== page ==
Workshop Addresses Troubling Vape Trend


Mindy Luo, Staff writer

Emily Justice, a manager at the Contra Costa County Office of Education hosted a Tobacco Use Prevention Education Program (TUPE) workshop to educate parents on teen vaping in the library on April 11.

TUPE aims to reduce tobacco use among adolescents in the 18 school districts of the county.

In her presentation, Justice shared information about the various brands of vape pens, health effects, and resources. Parents engaged in a discussion with Justice and Principal John Walker at the end of the workshop.

Justice explained how the “vape epidemic” has gained tremendous growth in such a small amount of time. “When I first started out 15 years ago, the need for tobacco prevention groups decreased drastically, partly because of the stigma with cigarettes, and we were like ‘this is great! Young people know the harms now,’ but then this new product came along. Just from 2013 to 2014, we saw the rate of e-cig [Electronic cigarette] use triple,” said Justice.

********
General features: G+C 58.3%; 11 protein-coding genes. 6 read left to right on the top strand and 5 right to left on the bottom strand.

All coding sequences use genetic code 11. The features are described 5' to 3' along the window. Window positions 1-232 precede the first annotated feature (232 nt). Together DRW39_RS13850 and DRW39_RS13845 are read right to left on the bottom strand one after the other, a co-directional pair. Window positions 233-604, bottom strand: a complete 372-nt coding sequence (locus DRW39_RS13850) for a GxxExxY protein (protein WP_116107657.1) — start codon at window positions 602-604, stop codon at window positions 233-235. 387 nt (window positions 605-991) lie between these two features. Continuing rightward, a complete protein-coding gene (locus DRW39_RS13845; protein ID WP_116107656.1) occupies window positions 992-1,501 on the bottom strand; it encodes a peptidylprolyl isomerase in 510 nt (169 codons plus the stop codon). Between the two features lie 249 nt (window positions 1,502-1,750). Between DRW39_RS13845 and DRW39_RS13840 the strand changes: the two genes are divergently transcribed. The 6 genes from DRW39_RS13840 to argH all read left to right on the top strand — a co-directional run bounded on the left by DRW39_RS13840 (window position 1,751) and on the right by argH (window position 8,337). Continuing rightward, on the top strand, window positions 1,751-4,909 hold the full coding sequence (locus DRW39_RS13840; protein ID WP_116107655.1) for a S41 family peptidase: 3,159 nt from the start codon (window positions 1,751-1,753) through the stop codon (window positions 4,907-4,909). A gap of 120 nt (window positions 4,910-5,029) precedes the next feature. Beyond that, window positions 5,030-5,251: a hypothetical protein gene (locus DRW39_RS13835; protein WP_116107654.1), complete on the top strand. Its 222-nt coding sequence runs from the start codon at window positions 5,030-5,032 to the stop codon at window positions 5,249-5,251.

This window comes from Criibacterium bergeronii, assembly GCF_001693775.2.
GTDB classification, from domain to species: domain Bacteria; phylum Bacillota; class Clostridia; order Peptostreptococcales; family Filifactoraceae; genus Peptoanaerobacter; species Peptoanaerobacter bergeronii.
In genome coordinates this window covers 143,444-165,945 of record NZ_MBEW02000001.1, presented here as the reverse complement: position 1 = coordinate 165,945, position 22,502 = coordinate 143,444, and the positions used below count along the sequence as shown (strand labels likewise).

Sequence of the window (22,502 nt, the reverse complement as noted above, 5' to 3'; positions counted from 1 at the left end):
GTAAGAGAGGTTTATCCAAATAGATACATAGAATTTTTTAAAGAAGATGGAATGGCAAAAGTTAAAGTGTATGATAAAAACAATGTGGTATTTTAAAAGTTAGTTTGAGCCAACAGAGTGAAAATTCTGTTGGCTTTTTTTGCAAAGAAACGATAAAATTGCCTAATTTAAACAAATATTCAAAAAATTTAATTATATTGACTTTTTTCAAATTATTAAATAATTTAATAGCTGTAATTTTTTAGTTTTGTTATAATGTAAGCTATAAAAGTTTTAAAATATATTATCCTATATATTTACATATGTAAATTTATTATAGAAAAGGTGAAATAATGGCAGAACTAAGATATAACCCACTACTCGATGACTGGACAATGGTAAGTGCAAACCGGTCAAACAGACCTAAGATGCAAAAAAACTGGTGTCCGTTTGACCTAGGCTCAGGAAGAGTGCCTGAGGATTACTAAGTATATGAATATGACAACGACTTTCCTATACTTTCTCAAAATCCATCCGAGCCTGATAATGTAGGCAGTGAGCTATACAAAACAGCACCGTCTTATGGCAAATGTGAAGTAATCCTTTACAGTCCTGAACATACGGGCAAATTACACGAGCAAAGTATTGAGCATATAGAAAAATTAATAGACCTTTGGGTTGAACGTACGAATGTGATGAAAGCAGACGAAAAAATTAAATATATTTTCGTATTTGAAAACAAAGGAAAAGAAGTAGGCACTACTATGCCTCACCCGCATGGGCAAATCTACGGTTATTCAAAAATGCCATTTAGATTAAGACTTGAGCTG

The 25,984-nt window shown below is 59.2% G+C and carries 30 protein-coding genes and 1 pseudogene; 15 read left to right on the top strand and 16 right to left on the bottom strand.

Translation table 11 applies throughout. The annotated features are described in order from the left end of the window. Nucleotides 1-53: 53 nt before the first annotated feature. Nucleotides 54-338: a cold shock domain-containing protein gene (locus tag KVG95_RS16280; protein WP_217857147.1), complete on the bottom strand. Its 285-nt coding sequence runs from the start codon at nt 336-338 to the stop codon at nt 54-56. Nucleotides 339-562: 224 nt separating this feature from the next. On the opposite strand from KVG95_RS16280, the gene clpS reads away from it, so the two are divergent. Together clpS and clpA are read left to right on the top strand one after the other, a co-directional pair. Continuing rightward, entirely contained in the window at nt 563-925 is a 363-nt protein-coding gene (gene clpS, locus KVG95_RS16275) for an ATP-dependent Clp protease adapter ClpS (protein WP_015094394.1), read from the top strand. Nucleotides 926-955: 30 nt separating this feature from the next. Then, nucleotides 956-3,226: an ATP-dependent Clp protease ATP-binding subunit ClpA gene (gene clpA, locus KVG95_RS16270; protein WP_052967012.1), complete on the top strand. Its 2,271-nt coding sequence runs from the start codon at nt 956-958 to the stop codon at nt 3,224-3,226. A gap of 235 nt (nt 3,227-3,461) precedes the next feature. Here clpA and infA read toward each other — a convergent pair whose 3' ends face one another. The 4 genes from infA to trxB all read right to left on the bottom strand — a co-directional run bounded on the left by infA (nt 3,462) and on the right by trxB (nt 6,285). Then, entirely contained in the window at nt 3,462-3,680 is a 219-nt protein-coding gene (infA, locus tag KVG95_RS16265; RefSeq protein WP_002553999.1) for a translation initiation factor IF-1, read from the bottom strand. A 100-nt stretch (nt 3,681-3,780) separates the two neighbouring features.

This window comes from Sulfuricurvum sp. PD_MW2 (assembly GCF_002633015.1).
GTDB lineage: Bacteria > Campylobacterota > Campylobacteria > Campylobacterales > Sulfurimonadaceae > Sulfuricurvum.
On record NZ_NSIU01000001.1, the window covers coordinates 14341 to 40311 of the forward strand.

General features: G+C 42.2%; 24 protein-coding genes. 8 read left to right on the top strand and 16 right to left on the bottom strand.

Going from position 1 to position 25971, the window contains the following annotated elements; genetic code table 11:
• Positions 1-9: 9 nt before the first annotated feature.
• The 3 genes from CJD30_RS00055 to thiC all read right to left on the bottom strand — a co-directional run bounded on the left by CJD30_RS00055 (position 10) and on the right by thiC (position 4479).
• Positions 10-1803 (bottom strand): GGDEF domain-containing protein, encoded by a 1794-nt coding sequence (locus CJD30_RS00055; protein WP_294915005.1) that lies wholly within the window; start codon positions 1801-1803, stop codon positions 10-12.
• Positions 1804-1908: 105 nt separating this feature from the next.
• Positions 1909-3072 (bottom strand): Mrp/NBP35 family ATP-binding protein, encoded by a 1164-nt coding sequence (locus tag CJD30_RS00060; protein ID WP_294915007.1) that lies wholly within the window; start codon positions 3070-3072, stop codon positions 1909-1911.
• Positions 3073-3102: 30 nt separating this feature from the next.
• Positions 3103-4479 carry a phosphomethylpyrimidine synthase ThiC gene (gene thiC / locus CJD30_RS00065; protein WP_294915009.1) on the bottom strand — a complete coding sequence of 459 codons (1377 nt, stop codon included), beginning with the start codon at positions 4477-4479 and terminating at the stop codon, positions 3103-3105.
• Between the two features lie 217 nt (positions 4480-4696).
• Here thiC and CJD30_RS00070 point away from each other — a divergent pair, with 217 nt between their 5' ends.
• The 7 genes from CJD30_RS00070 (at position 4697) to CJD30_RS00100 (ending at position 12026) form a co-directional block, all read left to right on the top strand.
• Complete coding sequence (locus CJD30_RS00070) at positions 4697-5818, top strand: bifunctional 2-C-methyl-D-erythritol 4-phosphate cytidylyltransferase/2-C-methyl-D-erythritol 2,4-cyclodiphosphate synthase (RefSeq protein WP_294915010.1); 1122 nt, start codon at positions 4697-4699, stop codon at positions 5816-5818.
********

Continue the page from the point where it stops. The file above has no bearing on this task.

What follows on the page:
Kristen O’Meara, the Wellness Center manager, coordinated with Justice to host the presentation.  She believes that educating both parents and teens are vital for families to make healthy decisions regarding vaping. “The more education we all receive, the better we are off,” said O’Meara.

To Justice, this face-to-face presentation provided the most effective method for parent education. “You can definitely go on your computer and find this information, but it’s different to be able to come in and ask questions in person and also hear from a school administrator who can talk about what is happening in schools currently,” she said.

Justice also presented parents with statistics of e-cig use in the Acalanes District. According to self-reported school surveys, 11% of freshmen and 25% of juniors already vape on a consistent basis.

“It was disconcerting and upsetting,” said O’Meara. “However, because it has become such a popular activity to do, it also wasn’t really surprising for me that the numbers are high.”

Parents also brought up questions of accessibility for students. According to Justice, most teens are still buying their e-cigs from stores where age policies are not as strict as they should be. Within just a 5-mile radius of Campolindo, there are 15 locations that sell vape products.

Sophomore Olivia Shin, who was working the lighting booth, was able to listen in on the presentation. “I learned a lot about how the effects of vaping is actually a lot worse than it seems and I thought that it was insane how teens are unknowingly using it. I know that sophomores are already being taught about vaping in health class, but I think that it is way too late for students to finally get in contact with this information since they might already be vaping and unwilling to quit.”